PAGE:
Organic architecture is an architectural style that aims to combine natural environments and the human world. Mixing together elements that are both organic and man-made, the goal is for the design to be visually in sync with the natural environment surrounding it. This symbiotic relationship between the interior and exterior is what defines the look of organic architecture, and transforms a simple architectural project by helping to create a union between nature and humanity.
Constructing organic architectural projects can be done in a more effective way of using BIM, so it’s worth examining what defines this type of architecture, and what makes it unique. Here’s what BIM students should know about the history of organic architecture, and how it can help them build a brighter future.
The History of Organic Architecture
Coined by American architect Frank Lloyd Wright in his 1954 book The Natural House, the term “organic architecture” arose out of Wright’s interest in nature, as well as the influence that natural environments provided for his approach to architecture. This influence and passion for nature are believed to have originated from Wright’s upbringing on a farm in Wisconsin, which included lots of open spaces and natural scenery. As such, the concept behind the organic architecture is to create a building design that complements its surroundings, so that the building looks harmonious with everything around it.
Perhaps the defining structure of organic architecture that students in building information modeling courses should know about is Fallingwater, designed by Wright during the 1930s. This structure was literally built atop flowing water, and its design reflects the organic architectural style from the inside out. The building is not only connected figuratively with its surroundings but also literally: for example, one room contains a stairway that goes right down to a water stream.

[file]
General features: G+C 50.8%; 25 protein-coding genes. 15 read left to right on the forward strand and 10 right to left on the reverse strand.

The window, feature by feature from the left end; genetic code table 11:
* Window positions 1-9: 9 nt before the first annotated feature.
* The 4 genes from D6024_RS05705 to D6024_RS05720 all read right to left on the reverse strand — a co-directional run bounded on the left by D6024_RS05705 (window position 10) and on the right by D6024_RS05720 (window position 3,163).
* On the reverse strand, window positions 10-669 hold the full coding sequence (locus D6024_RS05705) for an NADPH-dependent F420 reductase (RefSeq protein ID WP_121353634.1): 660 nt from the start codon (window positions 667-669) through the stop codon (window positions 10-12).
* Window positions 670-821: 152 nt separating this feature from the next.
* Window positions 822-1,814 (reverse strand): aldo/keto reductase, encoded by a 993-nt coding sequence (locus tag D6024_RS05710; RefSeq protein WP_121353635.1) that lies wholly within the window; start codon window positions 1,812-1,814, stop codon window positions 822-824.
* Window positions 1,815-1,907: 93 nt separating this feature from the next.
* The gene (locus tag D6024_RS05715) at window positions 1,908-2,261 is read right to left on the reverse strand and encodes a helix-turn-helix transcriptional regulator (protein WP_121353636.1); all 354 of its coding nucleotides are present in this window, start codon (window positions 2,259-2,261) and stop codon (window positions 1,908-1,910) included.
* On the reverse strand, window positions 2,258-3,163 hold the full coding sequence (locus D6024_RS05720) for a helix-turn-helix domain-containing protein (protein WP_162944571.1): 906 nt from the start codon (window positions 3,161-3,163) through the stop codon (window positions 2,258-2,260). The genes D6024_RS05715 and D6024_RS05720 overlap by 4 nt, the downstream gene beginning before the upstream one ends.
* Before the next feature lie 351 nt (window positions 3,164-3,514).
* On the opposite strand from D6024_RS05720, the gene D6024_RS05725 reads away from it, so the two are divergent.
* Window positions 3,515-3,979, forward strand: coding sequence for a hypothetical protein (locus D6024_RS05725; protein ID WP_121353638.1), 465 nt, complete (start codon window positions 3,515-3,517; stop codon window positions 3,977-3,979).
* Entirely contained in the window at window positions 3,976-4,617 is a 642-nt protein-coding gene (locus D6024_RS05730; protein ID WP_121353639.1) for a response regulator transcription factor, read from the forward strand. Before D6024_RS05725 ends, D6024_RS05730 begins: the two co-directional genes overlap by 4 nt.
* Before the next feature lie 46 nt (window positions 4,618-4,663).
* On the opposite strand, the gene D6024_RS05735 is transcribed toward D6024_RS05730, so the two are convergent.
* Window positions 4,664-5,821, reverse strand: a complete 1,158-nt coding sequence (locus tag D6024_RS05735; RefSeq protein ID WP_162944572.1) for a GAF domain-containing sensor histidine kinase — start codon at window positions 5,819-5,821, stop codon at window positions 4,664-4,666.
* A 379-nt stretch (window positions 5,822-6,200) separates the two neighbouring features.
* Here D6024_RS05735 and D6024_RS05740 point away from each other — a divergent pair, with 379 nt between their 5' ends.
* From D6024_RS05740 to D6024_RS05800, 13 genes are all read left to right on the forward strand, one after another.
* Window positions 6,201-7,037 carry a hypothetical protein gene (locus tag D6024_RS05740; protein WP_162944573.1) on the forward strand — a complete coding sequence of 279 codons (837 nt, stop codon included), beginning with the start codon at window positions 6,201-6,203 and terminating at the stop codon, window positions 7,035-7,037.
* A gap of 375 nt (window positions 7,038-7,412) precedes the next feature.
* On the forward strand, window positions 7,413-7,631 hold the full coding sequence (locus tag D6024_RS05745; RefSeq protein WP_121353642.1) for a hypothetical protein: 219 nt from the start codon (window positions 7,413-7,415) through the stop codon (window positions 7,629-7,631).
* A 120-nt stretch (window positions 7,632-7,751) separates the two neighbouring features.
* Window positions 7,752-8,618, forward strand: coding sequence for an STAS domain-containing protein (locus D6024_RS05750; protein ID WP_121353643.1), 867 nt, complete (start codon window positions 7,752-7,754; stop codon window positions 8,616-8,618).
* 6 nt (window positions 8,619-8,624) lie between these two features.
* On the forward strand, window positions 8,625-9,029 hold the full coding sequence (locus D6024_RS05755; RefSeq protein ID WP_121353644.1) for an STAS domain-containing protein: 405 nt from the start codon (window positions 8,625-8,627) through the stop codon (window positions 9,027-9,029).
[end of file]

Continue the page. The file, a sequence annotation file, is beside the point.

Organic Architecture’s Characteristics, and Why They’re Used
Students in building information modeling college may notice that various patterns and materials within these types of buildings also repeat themselves and appear to intersect with each other. The organic feel is reflected across the building’s many components, including furniture and doors. These interior parts are meant to blend in with the external structure, and the building’s color is meant to take influence from the color of the nature surrounding it outside. Wright once claimed that “form and function are one,” and organic architecture seemingly attempts to live up to this statement. By integrating elements and motifs of the structure and nature with one another, no component is visibly more prioritized than others.
After your BIM training, you might encounter projects that use elements of organic architecture. The Rådhuset metro station in Stockholm, Sweden is a more modern example of this style. Built in 1975, this underground station is defined by its exposed bedrock, as if it’s constructed like a natural cave. Any example of organic architecture should look as if nature itself created it, that each element supports the other, and that it is one with its environment.
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